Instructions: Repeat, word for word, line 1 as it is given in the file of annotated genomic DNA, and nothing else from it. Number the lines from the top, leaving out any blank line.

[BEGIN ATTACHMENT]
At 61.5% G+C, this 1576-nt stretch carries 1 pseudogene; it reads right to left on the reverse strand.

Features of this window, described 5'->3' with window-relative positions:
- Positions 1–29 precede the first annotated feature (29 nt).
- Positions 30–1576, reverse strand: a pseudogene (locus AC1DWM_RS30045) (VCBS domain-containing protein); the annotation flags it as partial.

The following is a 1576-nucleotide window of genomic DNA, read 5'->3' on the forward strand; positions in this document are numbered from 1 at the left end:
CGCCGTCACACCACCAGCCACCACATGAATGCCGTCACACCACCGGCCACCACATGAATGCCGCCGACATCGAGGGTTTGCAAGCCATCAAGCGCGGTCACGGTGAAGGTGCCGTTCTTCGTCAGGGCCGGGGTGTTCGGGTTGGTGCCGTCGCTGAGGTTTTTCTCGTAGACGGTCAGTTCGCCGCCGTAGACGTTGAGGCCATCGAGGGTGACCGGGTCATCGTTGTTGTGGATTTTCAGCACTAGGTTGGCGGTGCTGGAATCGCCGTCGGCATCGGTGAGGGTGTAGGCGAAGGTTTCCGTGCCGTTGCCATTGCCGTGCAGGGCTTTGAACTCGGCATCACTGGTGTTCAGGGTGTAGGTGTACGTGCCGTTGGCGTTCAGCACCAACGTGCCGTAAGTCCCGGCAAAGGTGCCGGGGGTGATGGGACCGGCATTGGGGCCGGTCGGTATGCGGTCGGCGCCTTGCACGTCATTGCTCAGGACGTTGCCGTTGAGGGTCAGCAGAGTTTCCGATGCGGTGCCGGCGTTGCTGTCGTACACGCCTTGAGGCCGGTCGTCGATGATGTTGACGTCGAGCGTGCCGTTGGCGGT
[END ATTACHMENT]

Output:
At 61.5% G+C, this 1576-nt stretch carries 1 pseudogene; it reads right to left on the reverse strand.